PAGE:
Published: Feb 24, 2012 11:28 PM EST
Updated: Feb 25, 2012 1:06 AM EST

NORTH NAPLES, Fla. - The Summer Olympics are back this year. But if you don't have a ticket to see the games in London, you may still get a chance to see some Olympians! World-class swimmers, including an Olympic medalist, are training right now in Southwest Florida.

Three-time Olympic medalist, Katie Hoff is just one of the highly-skilled athletes training at T-2 Aquatics in North Naples. Four years ago, in a matter of four-minutes-and-31-seconds, Katie's life changed forever. At just 19-years-old, she had won her first Olympic medal at the 2008 Beijing Games.

"I remember my heart was just pounding out of my chest and I don't think that I could even comprehend that I was in an Olympic final," Hoff recalled. "I get chills just thinking about it."

She brought home two bronze medals, a silver medal, and set the current American long-course record for the 400-meter individual medley. Now she's ready for another run. Earlier this month she packed up her California life and moved to Naples to be back on board with her Beijing coach, Paul Yetter.

While dreaming of being on-deck with Team USA, Katie, along with the other world-class athletes spend 20-hours per week at the pool hoping their hard work, and a stroke of luck, will launch them into the olympic spotlight.
"It's kind of a game, back and forth in the training pool every day," said 17-year-old Elizabeth Pelton.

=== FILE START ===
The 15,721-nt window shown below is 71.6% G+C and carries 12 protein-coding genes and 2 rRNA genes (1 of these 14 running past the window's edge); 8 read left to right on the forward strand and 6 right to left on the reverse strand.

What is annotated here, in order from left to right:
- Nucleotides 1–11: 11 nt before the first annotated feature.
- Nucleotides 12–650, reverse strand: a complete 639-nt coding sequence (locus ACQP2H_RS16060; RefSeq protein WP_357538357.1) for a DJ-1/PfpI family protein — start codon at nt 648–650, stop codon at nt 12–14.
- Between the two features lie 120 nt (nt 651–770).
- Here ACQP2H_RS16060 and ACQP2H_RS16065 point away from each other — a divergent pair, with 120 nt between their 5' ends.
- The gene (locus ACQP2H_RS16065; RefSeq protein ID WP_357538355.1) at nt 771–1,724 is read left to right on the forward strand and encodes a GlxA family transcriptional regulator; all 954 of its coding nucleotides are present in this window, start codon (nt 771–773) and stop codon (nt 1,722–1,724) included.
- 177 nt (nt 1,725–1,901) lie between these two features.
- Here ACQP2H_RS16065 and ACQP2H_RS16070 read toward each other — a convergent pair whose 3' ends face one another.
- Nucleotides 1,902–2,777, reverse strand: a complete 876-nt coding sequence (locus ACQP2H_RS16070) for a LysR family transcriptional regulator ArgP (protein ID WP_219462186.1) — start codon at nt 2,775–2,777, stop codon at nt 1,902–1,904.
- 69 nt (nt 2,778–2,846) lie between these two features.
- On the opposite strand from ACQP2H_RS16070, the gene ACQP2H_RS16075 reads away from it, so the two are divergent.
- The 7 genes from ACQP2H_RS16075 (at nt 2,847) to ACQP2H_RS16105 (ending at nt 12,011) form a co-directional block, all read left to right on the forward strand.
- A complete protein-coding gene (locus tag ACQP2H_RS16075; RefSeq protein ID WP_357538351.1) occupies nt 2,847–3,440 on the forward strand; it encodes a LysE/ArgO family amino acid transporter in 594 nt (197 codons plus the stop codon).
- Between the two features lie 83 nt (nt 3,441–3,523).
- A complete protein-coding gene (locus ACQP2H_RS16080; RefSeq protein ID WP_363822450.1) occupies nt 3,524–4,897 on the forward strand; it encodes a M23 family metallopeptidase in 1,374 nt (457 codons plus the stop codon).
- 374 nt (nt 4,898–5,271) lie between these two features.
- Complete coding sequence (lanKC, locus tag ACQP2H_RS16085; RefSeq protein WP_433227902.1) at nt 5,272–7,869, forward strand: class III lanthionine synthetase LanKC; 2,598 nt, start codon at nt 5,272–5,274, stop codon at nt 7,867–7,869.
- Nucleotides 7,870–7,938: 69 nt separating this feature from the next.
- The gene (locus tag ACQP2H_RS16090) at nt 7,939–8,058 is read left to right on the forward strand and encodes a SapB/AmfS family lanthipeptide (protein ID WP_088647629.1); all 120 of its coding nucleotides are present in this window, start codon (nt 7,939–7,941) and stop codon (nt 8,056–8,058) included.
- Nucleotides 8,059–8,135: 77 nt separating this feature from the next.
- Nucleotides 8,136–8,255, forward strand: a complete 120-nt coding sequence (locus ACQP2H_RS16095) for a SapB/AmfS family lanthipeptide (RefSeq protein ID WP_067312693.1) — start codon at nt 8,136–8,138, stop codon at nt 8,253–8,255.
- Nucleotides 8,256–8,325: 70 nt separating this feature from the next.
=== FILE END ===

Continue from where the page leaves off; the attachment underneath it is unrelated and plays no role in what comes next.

Pelton has been to the Olympic Trials once before and has been deemed the "up-and-comer" to watch for at this year's event. She recently broke two of her teammate Katie's world records. Like Katie, she moved to Southwest Florida hoping coach Yetter can get her to the games.
"Some people get discouraged by having a lot of fast people around them," explained Pelton. "but I think it makes you really be on target every day because if you're not, they're going to be kicking your butt in the pool."

While Elizabeth is just diving into her career, a few lanes over swims yet another talented athlete, Erica Erndl. After a brief break from competitive swimming,  the 33-year-old gave up a promising teaching career to make one final attempt at the Olympics.
"I never planned to keep swimming at this age," said Erndl. "When I finished swimming in 2001, I thought that it was-- I thought I was done. And so the fact that I am swimming at 33 is really kind of amazing to me. I never thought I would be doing this at this point in my life."
All three women we talked to have turned into snow birds of sorts and all agree: what better place to train for one of the most important trials in their careers, than here.

"It's nice to be in a really pretty, warm, environment and swim under the palm trees," said Erndl. "I really don't think that I would be doing it if I still lived up north."

With their eyes set on London, the athletes realize that going the distance outside of the pool, will be key too.
"I want to be in the moment this time. I want to appreciate and look around no matter what happens. If everything goes well I want to be able to look around and think, 'wow this is cool and I'm so incredibly lucky to be able to have this experience,' " explained Hoff.

All of the swimmers will compete at the Olympic Trials in Omaha in late June. We will continue to follow them on their journey and bring you updates on their progress.